Opinion: A cautious view of the budget for aged care

Sonya Smart, Chief Executive Officer, VMCH

In this guest post, VMCH CEO Sonya Smart shares her views on the Federal Budget and provides a unique perspective on how providers are navigating the current environment, and transforming their businesses to meet future demand for services.

It’s been refreshing to see some genuine and proactive conversation around the future sustainability of the aged care sector following the release of the Albanese government’s Federal Budget last week. 

Allocations were largely positive, following years of underfunding that have left many aged care providers struggling to keep their heads above water, particularly after the onslaught of COVID-19. 

It appears the government has its finger on the pulse of what is actually happening across the sector and is giving providers more targeted support to do what we do best; deliver high-quality care to our deserving older Australians. 

The biggest win from my perspective was the 15 per cent pay rise on Award rates. Aside from the obvious financial gain, this historic boost from the government is a much-needed morale boost, reflecting the hard work, dedication and compassion shown by aged care staff. We look forward to passing on this well-deserved boost to our staff and are hopeful the rise will help us attract more workers to the sector. 

Workforce numbers look set to remain an ongoing and critical issue for providers and for other industries in the foreseeable future, but as an industry, we have always been innovative in our plans to attract and retain staff.   

The government has set the deadline for providers to have a nurse on duty 24/7 in all aged care homes by 1 July. And while we are thankfully among the roughly 80% of providers already meeting the goal, we still need to boost aged care staff numbers, in particular quality nurses to meet the mandated hours for clinical care (an interesting conundrum when residential aged care is not an acute setting or funded to deliver acute care).

With this in mind, we welcome the working hour restriction exemption for international students working in aged care, which means they can work unlimited hours until 31 December 2023.  However, they are an unskilled workforce and this is a short-term solution. It’s not necessarily the best option for providers.

One of the biggest, though not entirely surprising, moves from the government was the redirection of funding for aged care places over three years, expected to decrease payments by $2.2 billion. This highlights the shift for more people wanting to age in place at home, rather than in aged care.

Across Australia, residential aged care occupancy sits around a record low of 86.2%, while the number of people receiving Commonwealth-funded home care packages nearly quadrupled from 2012 to 2022 to 55,000 to 216,000 respectively. 

This reflects what we are seeing on the ground. 

Interest in our HCPs is growing, with enquiries increasing by 600 from 2021 to 2022. So, we welcome the funding of an additional 9,500 Home Care Packages (HCPs) (costing $166.8 million).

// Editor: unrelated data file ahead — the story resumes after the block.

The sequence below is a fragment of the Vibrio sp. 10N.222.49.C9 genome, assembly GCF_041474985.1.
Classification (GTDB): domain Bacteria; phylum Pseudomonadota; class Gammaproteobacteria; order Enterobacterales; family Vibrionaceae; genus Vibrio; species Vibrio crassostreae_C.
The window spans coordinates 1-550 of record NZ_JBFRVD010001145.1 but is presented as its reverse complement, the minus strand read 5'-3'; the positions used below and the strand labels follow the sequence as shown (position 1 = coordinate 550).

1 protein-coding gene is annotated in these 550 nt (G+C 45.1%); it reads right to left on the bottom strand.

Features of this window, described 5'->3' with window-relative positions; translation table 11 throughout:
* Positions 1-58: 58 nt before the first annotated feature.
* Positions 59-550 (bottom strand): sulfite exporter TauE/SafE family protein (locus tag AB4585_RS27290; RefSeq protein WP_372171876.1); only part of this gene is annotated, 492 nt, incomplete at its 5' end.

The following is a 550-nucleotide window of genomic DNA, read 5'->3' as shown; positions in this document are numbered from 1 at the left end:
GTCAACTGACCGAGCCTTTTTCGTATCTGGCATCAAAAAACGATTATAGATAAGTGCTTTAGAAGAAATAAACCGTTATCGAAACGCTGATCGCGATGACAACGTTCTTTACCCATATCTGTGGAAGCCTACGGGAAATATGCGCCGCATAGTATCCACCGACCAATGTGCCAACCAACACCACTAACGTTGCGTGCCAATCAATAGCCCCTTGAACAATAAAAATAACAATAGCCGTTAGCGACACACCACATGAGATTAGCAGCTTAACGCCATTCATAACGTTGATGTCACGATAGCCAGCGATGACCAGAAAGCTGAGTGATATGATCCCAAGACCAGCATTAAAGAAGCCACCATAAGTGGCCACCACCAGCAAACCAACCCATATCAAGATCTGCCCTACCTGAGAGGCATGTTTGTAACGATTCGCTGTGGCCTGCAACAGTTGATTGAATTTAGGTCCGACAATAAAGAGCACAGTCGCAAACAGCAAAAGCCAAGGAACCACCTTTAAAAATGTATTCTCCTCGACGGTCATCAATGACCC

We’re also investing in the built environments of our affordable homes and retirement living residents, so they are accessible and geared towards supporting people to age comfortably at home. 

However, we still need a clear pathway to reinvestment to make in-home care a real option, not just a stopgap while waiting for residential aged care. People should be able to age well at home, not ‘make do’. It is not realistic to believe that people will age as well at home with complex health conditions, social isolation and a workforce under pressure. 

The funding ‘cut’ for residential aged care places isn’t without its concerns.  

We have an exodus of providers, as well as the changing of business owners, as working within the sector becomes increasingly complex. We still need to ensure we can care for those in particular who require specialised dementia and palliative care support; this is where the future of residential aged care is heading. We are also an ageing population so the need for quality residential aged care is a real requirement for Australia.

Perhaps the key to keeping residential aged care financially sustainable lies in the much talked about ‘user pays’ system, which the government will consider as part of its soon-to-be-established Aged Care Taskforce. 

Daily fees should be uncapped for wealthier residents because they currently don’t take into account a resident’s wealth or retirement status and are unlinked from the actual cost of providing a service. 

It costs around $35k to refurbish a residential aged care bedroom and bathroom now, which we simply don’t have the money to do. It scares me when I hear providers still talk about three and four people sharing one room; that is totally unacceptable.

Providers should be able to charge appropriately for maintaining the fabric of the residences older people call home. 

As an organisation, VMCH is hopeful that these budget announcements will translate into sustainable sector reforms, but we are also used to ongoing cuts that have destroyed the sustainability of such a vital sector for society. This budget also does not address the hidden costs of the requirements to manage increased regulation and reporting, which is a concern to all providers.

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